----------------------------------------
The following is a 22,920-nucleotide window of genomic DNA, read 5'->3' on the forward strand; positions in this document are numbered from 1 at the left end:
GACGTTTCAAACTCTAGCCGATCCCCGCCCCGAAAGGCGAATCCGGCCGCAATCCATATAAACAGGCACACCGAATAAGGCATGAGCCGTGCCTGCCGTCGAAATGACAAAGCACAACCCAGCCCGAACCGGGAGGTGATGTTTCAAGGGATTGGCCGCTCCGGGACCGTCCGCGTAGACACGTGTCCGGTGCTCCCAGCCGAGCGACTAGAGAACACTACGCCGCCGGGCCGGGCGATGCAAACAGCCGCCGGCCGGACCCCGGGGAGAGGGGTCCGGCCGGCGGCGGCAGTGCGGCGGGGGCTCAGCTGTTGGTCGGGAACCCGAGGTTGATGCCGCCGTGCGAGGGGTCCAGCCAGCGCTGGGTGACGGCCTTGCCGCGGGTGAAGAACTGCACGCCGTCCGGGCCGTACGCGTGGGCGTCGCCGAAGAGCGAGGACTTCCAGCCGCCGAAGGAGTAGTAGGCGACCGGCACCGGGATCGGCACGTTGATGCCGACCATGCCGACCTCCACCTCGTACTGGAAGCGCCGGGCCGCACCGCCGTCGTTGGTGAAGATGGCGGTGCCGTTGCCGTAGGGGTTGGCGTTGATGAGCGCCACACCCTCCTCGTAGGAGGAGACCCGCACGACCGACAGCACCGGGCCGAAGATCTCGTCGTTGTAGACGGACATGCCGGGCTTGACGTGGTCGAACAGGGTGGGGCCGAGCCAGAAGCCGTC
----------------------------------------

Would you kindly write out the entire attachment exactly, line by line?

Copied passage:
The following is a 22,920-nucleotide window of genomic DNA, read 5'->3' on the forward strand; positions in this document are numbered from 1 at the left end:
GACGTTTCAAACTCTAGCCGATCCCCGCCCCGAAAGGCGAATCCGGCCGCAATCCATATAAACAGGCACACCGAATAAGGCATGAGCCGTGCCTGCCGTCGAAATGACAAAGCACAACCCAGCCCGAACCGGGAGGTGATGTTTCAAGGGATTGGCCGCTCCGGGACCGTCCGCGTAGACACGTGTCCGGTGCTCCCAGCCGAGCGACTAGAGAACACTACGCCGCCGGGCCGGGCGATGCAAACAGCCGCCGGCCGGACCCCGGGGAGAGGGGTCCGGCCGGCGGCGGCAGTGCGGCGGGGGCTCAGCTGTTGGTCGGGAACCCGAGGTTGATGCCGCCGTGCGAGGGGTCCAGCCAGCGCTGGGTGACGGCCTTGCCGCGGGTGAAGAACTGCACGCCGTCCGGGCCGTACGCGTGGGCGTCGCCGAAGAGCGAGGACTTCCAGCCGCCGAAGGAGTAGTAGGCGACCGGCACCGGGATCGGCACGTTGATGCCGACCATGCCGACCTCCACCTCGTACTGGAAGCGCCGGGCCGCACCGCCGTCGTTGGTGAAGATGGCGGTGCCGTTGCCGTAGGGGTTGGCGTTGATGAGCGCCACACCCTCCTCGTAGGAGGAGACCCGCACGACCGACAGCACCGGGCCGAAGATCTCGTCGTTGTAGACGGACATGCCGGGCTTGACGTGGTCGAACAGGGTGGGGCCGAGCCAGAAGCCGTC